January 1 is an auspicous day for most of America. It holds absolutely no significance for a Jew, whose year begins on Rosh Hashana. However, since much of the world is looking back and reflecting on a year gone by, we may as well take the opportunity to do some introspection as well. (No time is the wrong time for some serious contemplation.)
Though 2011 had its moments of joy and triumph, much of what comes to mind about the past year is tragic. There were numerous deaths of prominent rabbis, leaders and heads of yeshivas, including (in random order) Rabbi Nosson Tzvi Finkel of the Mir Yeshiva in Jerusalem, Rabbi Dov Schwartzman of Yeshiva Bais HaTalmud in Jerusalem, Rabbi Chaim Stein of Telz Yeshiva in Cleveland, Ohio and Rebbetzin Batsheva Kanievsky, who counseled thousands of woman from her home in Bnei Brak, Israel. There were a number of tragedies involving the deaths of children and teenagers, such as the two young students who were killed in a car accident on their way back to their yeshiva in Waterbury, Connecticut. There was Hurricane Irene, which did less damage than predicted but still claimed lives and property damages. There was of course the shocking murder of Leiby Kletzky of Boro Park, New York in the summer. Israel witnessed more than a couple of terrorists attacks, including the Itamar massacre which left three children mourning their parents and siblings. America had its fair share of anti-Semitic incidents as well.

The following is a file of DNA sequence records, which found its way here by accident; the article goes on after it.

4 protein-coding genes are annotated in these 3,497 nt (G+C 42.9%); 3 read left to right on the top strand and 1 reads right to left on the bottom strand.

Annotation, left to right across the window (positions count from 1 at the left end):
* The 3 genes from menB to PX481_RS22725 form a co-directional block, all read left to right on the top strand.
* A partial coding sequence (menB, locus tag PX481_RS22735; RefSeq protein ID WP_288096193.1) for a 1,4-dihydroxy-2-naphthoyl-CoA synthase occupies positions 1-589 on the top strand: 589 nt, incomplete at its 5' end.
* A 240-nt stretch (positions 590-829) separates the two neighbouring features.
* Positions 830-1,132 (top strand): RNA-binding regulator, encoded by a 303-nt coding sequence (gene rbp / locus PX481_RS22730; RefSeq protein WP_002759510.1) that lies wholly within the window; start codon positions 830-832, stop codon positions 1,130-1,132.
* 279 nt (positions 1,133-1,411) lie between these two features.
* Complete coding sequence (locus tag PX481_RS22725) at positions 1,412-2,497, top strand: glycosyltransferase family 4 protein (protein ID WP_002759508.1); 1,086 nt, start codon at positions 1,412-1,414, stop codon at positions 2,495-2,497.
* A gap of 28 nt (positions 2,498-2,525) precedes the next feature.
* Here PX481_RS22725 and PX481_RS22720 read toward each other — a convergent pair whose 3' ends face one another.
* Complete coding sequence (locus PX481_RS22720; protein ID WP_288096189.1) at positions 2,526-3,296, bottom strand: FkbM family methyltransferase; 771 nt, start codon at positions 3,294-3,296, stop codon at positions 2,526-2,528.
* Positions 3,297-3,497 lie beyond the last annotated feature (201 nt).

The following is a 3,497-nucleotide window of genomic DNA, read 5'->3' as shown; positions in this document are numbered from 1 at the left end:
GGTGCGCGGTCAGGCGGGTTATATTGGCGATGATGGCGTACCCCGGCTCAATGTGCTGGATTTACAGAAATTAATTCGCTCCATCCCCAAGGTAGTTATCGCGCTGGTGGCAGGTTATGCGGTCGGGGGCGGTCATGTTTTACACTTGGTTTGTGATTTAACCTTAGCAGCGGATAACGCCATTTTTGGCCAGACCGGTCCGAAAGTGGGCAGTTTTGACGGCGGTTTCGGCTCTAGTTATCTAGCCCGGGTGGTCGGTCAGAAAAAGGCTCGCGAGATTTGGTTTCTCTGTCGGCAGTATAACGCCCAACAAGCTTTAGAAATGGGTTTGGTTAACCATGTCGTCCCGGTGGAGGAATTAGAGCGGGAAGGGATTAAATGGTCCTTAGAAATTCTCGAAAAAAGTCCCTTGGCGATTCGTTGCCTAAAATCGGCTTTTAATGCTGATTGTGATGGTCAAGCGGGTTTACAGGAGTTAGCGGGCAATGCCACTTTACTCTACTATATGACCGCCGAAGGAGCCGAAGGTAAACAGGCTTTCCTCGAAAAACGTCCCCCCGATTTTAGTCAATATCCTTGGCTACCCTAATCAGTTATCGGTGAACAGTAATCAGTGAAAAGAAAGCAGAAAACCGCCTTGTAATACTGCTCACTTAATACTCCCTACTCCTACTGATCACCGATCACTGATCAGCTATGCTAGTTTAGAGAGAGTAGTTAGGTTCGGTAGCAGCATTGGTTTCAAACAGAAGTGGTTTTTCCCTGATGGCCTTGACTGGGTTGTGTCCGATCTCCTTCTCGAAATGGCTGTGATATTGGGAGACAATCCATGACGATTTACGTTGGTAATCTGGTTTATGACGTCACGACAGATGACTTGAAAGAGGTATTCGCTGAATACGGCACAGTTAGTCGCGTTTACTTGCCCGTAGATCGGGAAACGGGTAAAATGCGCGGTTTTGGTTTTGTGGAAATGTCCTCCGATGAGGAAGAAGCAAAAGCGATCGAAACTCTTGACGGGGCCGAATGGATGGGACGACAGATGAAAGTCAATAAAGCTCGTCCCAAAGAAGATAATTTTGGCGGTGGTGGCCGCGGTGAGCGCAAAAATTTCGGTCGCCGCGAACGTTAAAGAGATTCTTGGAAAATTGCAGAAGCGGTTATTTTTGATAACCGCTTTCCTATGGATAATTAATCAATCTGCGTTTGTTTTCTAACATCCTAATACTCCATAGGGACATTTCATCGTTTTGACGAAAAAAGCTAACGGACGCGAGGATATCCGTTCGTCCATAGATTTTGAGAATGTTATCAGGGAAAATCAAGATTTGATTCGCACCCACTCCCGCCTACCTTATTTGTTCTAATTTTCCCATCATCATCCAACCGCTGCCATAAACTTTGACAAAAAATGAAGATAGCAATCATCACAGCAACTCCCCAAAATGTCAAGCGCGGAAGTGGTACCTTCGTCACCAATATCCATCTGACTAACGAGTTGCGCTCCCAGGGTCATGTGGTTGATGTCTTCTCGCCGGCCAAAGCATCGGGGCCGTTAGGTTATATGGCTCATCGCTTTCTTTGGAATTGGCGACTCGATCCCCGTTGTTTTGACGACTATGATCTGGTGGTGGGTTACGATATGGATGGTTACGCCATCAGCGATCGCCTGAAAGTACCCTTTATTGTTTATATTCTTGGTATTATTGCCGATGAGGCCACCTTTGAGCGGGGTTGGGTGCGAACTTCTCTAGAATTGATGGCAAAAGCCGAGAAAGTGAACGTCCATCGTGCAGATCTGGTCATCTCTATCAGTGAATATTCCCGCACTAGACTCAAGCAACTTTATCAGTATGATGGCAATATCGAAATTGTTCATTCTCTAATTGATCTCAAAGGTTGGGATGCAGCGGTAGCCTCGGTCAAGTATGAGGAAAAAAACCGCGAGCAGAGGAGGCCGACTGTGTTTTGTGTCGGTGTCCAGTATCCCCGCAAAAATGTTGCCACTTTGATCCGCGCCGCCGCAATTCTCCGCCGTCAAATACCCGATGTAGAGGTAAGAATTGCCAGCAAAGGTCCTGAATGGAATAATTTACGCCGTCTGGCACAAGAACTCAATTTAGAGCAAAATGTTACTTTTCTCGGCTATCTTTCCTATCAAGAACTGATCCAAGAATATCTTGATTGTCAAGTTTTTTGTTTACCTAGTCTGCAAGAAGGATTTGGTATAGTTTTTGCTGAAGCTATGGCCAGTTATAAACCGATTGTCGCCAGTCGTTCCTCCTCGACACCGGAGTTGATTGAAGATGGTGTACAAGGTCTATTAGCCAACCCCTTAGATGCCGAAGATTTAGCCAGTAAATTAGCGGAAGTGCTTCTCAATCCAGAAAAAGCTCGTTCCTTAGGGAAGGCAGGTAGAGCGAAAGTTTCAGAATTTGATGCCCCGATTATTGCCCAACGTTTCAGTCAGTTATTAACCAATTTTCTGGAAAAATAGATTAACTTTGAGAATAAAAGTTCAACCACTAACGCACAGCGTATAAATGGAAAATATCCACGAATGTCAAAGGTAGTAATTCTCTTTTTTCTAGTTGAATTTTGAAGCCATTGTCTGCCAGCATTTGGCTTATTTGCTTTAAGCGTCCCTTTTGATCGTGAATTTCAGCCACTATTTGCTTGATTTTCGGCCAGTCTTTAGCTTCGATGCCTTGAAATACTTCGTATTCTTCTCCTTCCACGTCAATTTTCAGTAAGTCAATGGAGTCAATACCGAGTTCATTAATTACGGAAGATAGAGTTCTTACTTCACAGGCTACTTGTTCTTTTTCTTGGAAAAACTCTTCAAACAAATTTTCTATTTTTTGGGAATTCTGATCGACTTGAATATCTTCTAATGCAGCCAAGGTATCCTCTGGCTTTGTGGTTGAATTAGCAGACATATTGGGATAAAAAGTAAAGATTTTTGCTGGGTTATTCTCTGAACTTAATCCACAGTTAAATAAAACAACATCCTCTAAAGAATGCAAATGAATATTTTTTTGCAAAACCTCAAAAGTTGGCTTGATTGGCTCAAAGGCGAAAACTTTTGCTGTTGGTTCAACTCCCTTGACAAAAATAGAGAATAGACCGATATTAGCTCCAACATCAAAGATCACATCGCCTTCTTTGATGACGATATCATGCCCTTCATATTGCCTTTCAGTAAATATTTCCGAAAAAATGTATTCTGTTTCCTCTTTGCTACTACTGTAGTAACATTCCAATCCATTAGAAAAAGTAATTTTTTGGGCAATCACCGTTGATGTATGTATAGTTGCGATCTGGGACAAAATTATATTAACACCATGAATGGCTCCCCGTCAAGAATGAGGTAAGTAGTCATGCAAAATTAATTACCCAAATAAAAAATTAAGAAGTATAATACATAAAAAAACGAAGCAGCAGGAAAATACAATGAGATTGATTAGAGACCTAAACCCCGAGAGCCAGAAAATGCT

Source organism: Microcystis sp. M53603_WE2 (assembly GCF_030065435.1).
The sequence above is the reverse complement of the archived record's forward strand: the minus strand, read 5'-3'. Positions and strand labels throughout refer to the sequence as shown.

The list goes on, but one thing is clear: it’s been a rough year for the Jewish people. Even the joyous event of the long-awaited release of Gilad Shalit was marred by the knowledge that hundreds of terrorists were released in exchange.
So what do we do about it? How do we respond to a year filled with one tragedy after another?
One thing is certain: we cannot shrug it off as just another year. We have to search for the meaning, for the message that G-d is sending. Because He is definitely sending us a message.
Each individual has to find their own answer to the question. How can I improve? What can I do to show G-d that I’m listening?
There is no one-size-fits-all answer. Everyone has room for improvement and (with the guidance of a qualified rabbi if need be) should come up with some “New Year’s Resolutions” that speak to their own situation, personality and character.
What do we do about it? I don’t know, but do something. Now. So that 2012 will be a happier year for all of the Jewish people.